The term “sci-fi” was coined by Forrest J Ackerman in the 1950s, and has been in use ever since. There’s even a TV station (spelled “SyFy”) sharing the name. When science fiction started out, authors like H.G. Wells imagined gleaming societies of the future, in which mankind improved itself through innovation, and often took its place among the stars (like in Star Trek). Since the beginning of the 20th century, however, Science Fiction has taken an obviously gloomy turn. These days, it’s hard to imagine literature about the future that doesn’t present it as irredeemably awful, usually made so by the mankind that we used to think would only improve itself. Dystopia as a genre has seen an explosion lately (especially teenage romance dystopia, which is an entire other kettle of fish).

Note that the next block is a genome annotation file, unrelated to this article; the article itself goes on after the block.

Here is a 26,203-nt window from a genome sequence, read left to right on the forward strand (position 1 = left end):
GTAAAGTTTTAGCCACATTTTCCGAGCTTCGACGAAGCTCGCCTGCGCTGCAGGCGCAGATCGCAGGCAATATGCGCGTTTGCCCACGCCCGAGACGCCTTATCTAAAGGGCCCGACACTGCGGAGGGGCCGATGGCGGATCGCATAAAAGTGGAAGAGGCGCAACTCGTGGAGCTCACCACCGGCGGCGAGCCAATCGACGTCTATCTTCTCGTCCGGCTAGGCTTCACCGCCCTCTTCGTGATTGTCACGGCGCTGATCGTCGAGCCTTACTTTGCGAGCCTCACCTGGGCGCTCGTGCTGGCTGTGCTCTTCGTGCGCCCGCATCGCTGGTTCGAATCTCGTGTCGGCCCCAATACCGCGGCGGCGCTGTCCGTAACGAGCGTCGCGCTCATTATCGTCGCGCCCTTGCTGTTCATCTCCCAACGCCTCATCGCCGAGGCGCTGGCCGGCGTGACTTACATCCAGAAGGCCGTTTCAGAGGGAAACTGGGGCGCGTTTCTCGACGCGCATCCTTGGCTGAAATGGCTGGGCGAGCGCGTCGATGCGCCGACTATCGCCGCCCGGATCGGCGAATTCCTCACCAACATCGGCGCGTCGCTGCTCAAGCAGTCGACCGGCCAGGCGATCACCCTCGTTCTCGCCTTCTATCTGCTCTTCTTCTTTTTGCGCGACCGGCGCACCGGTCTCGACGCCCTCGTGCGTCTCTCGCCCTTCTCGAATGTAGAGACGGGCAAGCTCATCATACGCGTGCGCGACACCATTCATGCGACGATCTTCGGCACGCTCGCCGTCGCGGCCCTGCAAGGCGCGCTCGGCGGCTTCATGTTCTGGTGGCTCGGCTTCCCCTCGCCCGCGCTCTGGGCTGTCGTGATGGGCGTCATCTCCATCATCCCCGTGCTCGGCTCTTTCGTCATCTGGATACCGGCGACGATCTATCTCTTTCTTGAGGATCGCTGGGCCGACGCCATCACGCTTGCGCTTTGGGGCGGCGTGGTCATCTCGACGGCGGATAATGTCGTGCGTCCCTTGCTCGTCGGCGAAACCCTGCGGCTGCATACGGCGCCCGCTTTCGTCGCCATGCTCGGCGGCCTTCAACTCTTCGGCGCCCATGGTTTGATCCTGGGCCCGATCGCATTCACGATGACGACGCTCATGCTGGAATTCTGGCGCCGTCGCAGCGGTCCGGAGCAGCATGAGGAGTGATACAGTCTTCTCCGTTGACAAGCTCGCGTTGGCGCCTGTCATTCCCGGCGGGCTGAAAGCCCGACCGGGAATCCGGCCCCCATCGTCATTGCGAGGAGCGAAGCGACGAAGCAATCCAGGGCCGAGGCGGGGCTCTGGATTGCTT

Fantasy, however, still seems to maintain its sunniness. Perhaps it’s because most fantasy takes place in a nebulous time period at some point in the distant past, and so creators don’t feel any need to make predictions about where humanity is moving. There are many differences between Science Fiction and Fantasy besides the time period, even though they do share a distant common ancestor. Science Fiction, as the name in implies, relies on the idea of science–that everything in the story is explainable and attainable. The Fly, for instance, is Science Fiction, not because humans actually have scientifically viable teleporters, but because presumably the teleporter in the movie was made possible by science. If the doctor proclaimed proudly to his wife that he had created his teleporter through a spell instead of a feat of science, then it would be fantasy. The line is thin enough to be almost negligible, but it is there prominently enough that identifying the difference between Science Fiction and Fantasy is easy for anyone who has read books or watched movies.Judge Memorial Catholic High School
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